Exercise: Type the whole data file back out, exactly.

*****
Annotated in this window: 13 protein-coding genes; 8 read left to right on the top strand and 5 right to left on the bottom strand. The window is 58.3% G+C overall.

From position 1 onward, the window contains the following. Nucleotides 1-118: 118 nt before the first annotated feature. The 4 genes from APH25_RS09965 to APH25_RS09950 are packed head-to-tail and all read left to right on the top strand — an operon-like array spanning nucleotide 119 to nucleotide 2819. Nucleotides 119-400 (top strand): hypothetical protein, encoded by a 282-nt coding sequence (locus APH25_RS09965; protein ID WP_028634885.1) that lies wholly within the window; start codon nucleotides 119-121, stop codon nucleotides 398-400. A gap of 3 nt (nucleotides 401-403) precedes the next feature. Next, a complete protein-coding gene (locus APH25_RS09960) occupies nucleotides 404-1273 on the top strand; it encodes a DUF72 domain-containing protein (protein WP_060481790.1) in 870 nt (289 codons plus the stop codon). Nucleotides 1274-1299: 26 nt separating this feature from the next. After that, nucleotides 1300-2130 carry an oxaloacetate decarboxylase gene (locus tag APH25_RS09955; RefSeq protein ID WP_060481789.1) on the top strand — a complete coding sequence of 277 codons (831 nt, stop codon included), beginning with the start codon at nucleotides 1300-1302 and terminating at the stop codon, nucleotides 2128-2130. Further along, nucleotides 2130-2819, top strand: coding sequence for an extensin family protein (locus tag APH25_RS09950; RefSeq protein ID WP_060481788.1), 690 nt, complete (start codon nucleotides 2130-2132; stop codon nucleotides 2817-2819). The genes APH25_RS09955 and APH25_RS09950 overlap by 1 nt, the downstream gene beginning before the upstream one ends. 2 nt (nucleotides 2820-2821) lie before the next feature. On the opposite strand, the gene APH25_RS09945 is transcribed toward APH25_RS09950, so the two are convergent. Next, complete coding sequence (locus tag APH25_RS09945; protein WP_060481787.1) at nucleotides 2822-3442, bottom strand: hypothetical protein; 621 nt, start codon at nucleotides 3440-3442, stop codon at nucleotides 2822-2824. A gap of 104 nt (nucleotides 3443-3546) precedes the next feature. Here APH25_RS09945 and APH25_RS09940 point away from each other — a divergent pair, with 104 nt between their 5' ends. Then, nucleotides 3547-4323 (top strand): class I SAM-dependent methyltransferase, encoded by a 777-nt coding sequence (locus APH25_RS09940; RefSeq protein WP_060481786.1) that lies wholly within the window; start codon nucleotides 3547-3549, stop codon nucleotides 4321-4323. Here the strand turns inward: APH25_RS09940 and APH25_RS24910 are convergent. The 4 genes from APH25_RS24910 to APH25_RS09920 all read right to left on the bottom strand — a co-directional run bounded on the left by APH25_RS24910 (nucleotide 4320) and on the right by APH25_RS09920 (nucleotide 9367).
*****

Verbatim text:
Annotated in this window: 13 protein-coding genes; 8 read left to right on the top strand and 5 right to left on the bottom strand. The window is 58.3% G+C overall.

From position 1 onward, the window contains the following. Nucleotides 1-118: 118 nt before the first annotated feature. The 4 genes from APH25_RS09965 to APH25_RS09950 are packed head-to-tail and all read left to right on the top strand — an operon-like array spanning nucleotide 119 to nucleotide 2819. Nucleotides 119-400 (top strand): hypothetical protein, encoded by a 282-nt coding sequence (locus APH25_RS09965; protein ID WP_028634885.1) that lies wholly within the window; start codon nucleotides 119-121, stop codon nucleotides 398-400. A gap of 3 nt (nucleotides 401-403) precedes the next feature. Next, a complete protein-coding gene (locus APH25_RS09960) occupies nucleotides 404-1273 on the top strand; it encodes a DUF72 domain-containing protein (protein WP_060481790.1) in 870 nt (289 codons plus the stop codon). Nucleotides 1274-1299: 26 nt separating this feature from the next. After that, nucleotides 1300-2130 carry an oxaloacetate decarboxylase gene (locus tag APH25_RS09955; RefSeq protein ID WP_060481789.1) on the top strand — a complete coding sequence of 277 codons (831 nt, stop codon included), beginning with the start codon at nucleotides 1300-1302 and terminating at the stop codon, nucleotides 2128-2130. Further along, nucleotides 2130-2819, top strand: coding sequence for an extensin family protein (locus tag APH25_RS09950; RefSeq protein ID WP_060481788.1), 690 nt, complete (start codon nucleotides 2130-2132; stop codon nucleotides 2817-2819). The genes APH25_RS09955 and APH25_RS09950 overlap by 1 nt, the downstream gene beginning before the upstream one ends. 2 nt (nucleotides 2820-2821) lie before the next feature. On the opposite strand, the gene APH25_RS09945 is transcribed toward APH25_RS09950, so the two are convergent. Next, complete coding sequence (locus tag APH25_RS09945; protein WP_060481787.1) at nucleotides 2822-3442, bottom strand: hypothetical protein; 621 nt, start codon at nucleotides 3440-3442, stop codon at nucleotides 2822-2824. A gap of 104 nt (nucleotides 3443-3546) precedes the next feature. Here APH25_RS09945 and APH25_RS09940 point away from each other — a divergent pair, with 104 nt between their 5' ends. Then, nucleotides 3547-4323 (top strand): class I SAM-dependent methyltransferase, encoded by a 777-nt coding sequence (locus APH25_RS09940; RefSeq protein WP_060481786.1) that lies wholly within the window; start codon nucleotides 3547-3549, stop codon nucleotides 4321-4323. Here the strand turns inward: APH25_RS09940 and APH25_RS24910 are convergent. The 4 genes from APH25_RS24910 to APH25_RS09920 all read right to left on the bottom strand — a co-directional run bounded on the left by APH25_RS24910 (nucleotide 4320) and on the right by APH25_RS09920 (nucleotide 9367).